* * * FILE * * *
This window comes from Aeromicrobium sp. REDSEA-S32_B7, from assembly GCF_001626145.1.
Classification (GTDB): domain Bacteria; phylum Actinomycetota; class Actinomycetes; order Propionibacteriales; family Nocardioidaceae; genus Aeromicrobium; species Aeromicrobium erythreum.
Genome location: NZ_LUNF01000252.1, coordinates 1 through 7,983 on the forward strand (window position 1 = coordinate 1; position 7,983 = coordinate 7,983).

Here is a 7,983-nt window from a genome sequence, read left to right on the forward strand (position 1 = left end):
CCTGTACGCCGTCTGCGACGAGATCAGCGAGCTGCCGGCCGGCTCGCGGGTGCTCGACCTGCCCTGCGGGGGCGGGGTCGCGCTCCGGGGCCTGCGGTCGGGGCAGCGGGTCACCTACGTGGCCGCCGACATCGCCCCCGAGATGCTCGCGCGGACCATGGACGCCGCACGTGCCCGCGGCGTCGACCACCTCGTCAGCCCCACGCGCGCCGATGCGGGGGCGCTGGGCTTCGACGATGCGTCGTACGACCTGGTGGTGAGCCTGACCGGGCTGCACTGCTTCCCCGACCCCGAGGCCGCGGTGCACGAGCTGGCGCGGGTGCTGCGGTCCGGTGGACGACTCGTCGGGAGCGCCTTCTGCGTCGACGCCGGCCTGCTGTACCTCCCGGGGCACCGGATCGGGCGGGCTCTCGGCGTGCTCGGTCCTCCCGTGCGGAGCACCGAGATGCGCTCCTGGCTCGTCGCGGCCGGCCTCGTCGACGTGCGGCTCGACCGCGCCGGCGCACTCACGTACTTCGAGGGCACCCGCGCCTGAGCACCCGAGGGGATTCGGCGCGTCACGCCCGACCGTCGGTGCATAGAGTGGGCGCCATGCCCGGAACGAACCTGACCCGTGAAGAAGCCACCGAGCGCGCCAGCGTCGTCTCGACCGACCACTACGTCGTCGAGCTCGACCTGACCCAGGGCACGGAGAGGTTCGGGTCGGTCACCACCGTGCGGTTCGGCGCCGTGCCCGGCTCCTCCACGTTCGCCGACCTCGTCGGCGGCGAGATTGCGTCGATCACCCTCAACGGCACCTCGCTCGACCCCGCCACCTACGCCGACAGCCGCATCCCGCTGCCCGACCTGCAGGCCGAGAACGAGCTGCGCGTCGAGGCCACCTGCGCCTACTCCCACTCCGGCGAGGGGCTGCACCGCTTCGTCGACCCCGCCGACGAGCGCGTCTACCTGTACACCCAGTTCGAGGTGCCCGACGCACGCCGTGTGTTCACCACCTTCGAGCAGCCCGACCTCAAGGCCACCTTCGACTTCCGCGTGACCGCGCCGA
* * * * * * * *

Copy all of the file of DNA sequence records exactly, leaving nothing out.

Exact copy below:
This window comes from Aeromicrobium sp. REDSEA-S32_B7, from assembly GCF_001626145.1.
Classification (GTDB): domain Bacteria; phylum Actinomycetota; class Actinomycetes; order Propionibacteriales; family Nocardioidaceae; genus Aeromicrobium; species Aeromicrobium erythreum.
Genome location: NZ_LUNF01000252.1, coordinates 1 through 7,983 on the forward strand (window position 1 = coordinate 1; position 7,983 = coordinate 7,983).

Here is a 7,983-nt window from a genome sequence, read left to right on the forward strand (position 1 = left end):
CCTGTACGCCGTCTGCGACGAGATCAGCGAGCTGCCGGCCGGCTCGCGGGTGCTCGACCTGCCCTGCGGGGGCGGGGTCGCGCTCCGGGGCCTGCGGTCGGGGCAGCGGGTCACCTACGTGGCCGCCGACATCGCCCCCGAGATGCTCGCGCGGACCATGGACGCCGCACGTGCCCGCGGCGTCGACCACCTCGTCAGCCCCACGCGCGCCGATGCGGGGGCGCTGGGCTTCGACGATGCGTCGTACGACCTGGTGGTGAGCCTGACCGGGCTGCACTGCTTCCCCGACCCCGAGGCCGCGGTGCACGAGCTGGCGCGGGTGCTGCGGTCCGGTGGACGACTCGTCGGGAGCGCCTTCTGCGTCGACGCCGGCCTGCTGTACCTCCCGGGGCACCGGATCGGGCGGGCTCTCGGCGTGCTCGGTCCTCCCGTGCGGAGCACCGAGATGCGCTCCTGGCTCGTCGCGGCCGGCCTCGTCGACGTGCGGCTCGACCGCGCCGGCGCACTCACGTACTTCGAGGGCACCCGCGCCTGAGCACCCGAGGGGATTCGGCGCGTCACGCCCGACCGTCGGTGCATAGAGTGGGCGCCATGCCCGGAACGAACCTGACCCGTGAAGAAGCCACCGAGCGCGCCAGCGTCGTCTCGACCGACCACTACGTCGTCGAGCTCGACCTGACCCAGGGCACGGAGAGGTTCGGGTCGGTCACCACCGTGCGGTTCGGCGCCGTGCCCGGCTCCTCCACGTTCGCCGACCTCGTCGGCGGCGAGATTGCGTCGATCACCCTCAACGGCACCTCGCTCGACCCCGCCACCTACGCCGACAGCCGCATCCCGCTGCCCGACCTGCAGGCCGAGAACGAGCTGCGCGTCGAGGCCACCTGCGCCTACTCCCACTCCGGCGAGGGGCTGCACCGCTTCGTCGACCCCGCCGACGAGCGCGTCTACCTGTACACCCAGTTCGAGGTGCCCGACGCACGCCGTGTGTTCACCACCTTCGAGCAGCCCGACCTCAAGGCCACCTTCGACTTCCGCGTGACCGCGCCGA